Food

Tips for using common baking ingredient substitutions successfully

Swapping in flax eggs and nut flours can work well if you consider a few things.

Swapping in flax eggs and nut flours can work well if you consider a few things

(Credit: iStock/Getty Images)

So you're eager to bake and you've got a recipe, buuut you want to make a few adjustments. Maybe you want to use dairy-free milk, replace the butter with oil, or lose the nut flour.

Baking substitutions are fun to think about, but tricky to implement. What if things don't turn out? As bakers we're taught to play by the rules, but here's the thing: you become a better baker when you tinker. 

Beyond ratios and amounts to use when you're substituting (a quick Google search will tell you that), there are guidelines for substituting key ingredients in baking; if you keep them in mind, you can have great success with your swaps. Just remember it may take a few tries to get it right, so don't expect perfection the first time — and always, always test recipes before making them for a party or potluck! 

Here's what you need to know when you're using these go-to substitutes.

Replacing eggs with flax 'eggs'

Ground flax can sub in for eggs as long as the recipe doesn't rely heavily on them for structure. (You may run into trouble if you replace more than two eggs in a recipe.) Generally, you can mix a tablespoon of ground flax with three tablespoons of water to replace each whole egg in your dough or batter. But depending on the recipe, this substitution may involve trial and error.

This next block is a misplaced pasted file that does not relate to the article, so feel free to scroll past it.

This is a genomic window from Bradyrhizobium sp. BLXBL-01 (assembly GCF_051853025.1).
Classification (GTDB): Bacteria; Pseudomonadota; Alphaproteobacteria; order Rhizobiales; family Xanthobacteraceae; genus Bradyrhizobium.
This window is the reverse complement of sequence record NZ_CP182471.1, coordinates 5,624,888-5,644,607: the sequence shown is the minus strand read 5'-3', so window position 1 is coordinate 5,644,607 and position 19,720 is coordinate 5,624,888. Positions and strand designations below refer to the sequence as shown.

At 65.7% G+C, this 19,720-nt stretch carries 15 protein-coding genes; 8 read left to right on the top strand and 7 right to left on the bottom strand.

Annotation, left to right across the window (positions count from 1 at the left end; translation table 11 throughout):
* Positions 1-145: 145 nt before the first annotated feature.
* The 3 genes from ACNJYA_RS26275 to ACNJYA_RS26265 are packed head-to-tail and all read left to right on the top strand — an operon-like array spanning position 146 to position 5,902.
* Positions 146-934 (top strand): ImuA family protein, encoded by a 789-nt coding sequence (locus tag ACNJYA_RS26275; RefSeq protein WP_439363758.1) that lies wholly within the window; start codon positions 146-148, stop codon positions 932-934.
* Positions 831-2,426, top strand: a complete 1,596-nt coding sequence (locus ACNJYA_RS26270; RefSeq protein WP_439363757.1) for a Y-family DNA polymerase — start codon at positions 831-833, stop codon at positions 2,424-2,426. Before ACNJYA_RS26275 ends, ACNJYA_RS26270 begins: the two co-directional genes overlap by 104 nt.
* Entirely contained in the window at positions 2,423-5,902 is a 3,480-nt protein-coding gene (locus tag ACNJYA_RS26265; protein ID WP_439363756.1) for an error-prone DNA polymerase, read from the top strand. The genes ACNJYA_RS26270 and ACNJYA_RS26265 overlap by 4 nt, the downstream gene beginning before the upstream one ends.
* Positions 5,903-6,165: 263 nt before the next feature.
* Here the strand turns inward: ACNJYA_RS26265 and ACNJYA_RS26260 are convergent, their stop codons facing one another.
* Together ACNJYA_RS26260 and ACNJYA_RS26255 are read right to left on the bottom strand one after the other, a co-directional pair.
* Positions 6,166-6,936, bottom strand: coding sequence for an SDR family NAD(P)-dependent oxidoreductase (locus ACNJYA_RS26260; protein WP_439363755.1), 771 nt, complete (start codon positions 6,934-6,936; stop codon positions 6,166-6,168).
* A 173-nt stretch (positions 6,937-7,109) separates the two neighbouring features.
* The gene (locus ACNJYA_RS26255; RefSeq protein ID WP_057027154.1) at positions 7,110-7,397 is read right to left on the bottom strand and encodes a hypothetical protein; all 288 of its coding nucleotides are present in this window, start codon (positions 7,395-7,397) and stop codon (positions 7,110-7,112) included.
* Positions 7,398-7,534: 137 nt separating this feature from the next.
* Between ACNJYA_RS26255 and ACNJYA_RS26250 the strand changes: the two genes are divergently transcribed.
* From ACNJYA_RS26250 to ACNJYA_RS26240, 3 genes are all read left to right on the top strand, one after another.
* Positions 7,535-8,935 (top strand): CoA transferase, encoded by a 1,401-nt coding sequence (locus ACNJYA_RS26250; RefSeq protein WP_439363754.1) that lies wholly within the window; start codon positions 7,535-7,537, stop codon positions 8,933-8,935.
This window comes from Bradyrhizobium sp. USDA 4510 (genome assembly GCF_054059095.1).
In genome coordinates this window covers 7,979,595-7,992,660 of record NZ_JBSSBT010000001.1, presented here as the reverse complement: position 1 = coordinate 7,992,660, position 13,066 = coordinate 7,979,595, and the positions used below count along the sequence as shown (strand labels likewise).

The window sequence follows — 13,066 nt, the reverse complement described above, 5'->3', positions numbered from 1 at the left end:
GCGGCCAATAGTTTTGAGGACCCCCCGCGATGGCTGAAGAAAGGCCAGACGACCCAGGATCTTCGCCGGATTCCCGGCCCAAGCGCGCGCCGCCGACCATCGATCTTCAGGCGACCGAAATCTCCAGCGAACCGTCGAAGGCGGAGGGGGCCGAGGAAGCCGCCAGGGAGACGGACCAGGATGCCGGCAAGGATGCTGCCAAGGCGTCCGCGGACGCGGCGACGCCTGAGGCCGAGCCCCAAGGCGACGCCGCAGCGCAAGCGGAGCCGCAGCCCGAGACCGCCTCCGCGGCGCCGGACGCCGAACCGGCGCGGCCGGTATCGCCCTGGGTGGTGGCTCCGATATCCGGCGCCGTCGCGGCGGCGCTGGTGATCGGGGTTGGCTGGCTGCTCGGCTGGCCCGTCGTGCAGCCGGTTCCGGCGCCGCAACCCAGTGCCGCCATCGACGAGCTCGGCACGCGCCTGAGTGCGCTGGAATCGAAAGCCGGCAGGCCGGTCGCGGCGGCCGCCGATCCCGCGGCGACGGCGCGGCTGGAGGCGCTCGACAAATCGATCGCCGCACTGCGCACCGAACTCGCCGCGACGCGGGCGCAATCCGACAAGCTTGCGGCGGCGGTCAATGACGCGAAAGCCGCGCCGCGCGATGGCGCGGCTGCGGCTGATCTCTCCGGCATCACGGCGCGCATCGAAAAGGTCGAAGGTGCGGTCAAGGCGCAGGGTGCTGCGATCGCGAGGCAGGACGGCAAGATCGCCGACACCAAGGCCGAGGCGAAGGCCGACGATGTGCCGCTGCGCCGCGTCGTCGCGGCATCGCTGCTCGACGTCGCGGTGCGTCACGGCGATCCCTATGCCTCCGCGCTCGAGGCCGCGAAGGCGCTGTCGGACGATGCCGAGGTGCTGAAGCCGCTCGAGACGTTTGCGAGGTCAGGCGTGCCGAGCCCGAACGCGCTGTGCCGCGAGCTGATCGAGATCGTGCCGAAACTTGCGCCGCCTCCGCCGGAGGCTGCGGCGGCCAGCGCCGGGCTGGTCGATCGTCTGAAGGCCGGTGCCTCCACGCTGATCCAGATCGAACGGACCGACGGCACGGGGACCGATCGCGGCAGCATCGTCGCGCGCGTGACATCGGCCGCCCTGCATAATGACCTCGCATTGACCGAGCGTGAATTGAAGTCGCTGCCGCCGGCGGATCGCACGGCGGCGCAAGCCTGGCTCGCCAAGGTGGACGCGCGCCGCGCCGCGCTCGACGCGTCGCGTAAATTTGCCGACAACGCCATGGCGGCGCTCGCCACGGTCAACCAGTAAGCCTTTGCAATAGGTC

You'll have a much higher chance of success if you try this with baked goods that have a gooey centre — like brownies and blondies — or for muffins, which have a smaller surface area to set. 

Be sure to soak the ground flax in water until it thickens, about five minutes. This softens the hull and creates a gluey substance similar to egg whites. The oils in the flax mimic the fat in the yolks, which is why the whole thing works. 

If you don't have ground flax, you can grind whole seeds in a spice grinder or powerful blender before soaking. And if you don't have any flax on hand, try chia seeds. They work in a similar way, but don't require grinding. 

Replacing nut flours with all-purpose flour

If you want to swap all-purpose flour for nut flour, it's fairly straightforward and usually a 1-to-1 ratio, but keep in mind nut flour contributes both flavour and fat, adding a richness you may miss. Consider adding a tablespoon or two of milk powder (instant or non-instant), to keep your baking tender. 

Try adding vanilla extract or increasing the amount; toasting your sugar (which may sound odd, but it's totally worth it); or using nutty whole-grain flours like rye, kamut and einkorn to replicate the depth of flavour of nut flour. 

Replacing nuts with seeds

Replacing nuts with seeds in an equal amount is doable in baked goods, but be aware that seeds — like pumpkin, sesame, sunflower and hemp — tend to be more bitter. To combat that, you may want to bump up the sugar or add an assertive flavour, like chocolate or honey, to balance things out.

Replacing all-purpose flour with gluten-free options

This swap can be one of the more difficult ones. Gluten helps baked goods hold their shape and without it, they can crumble.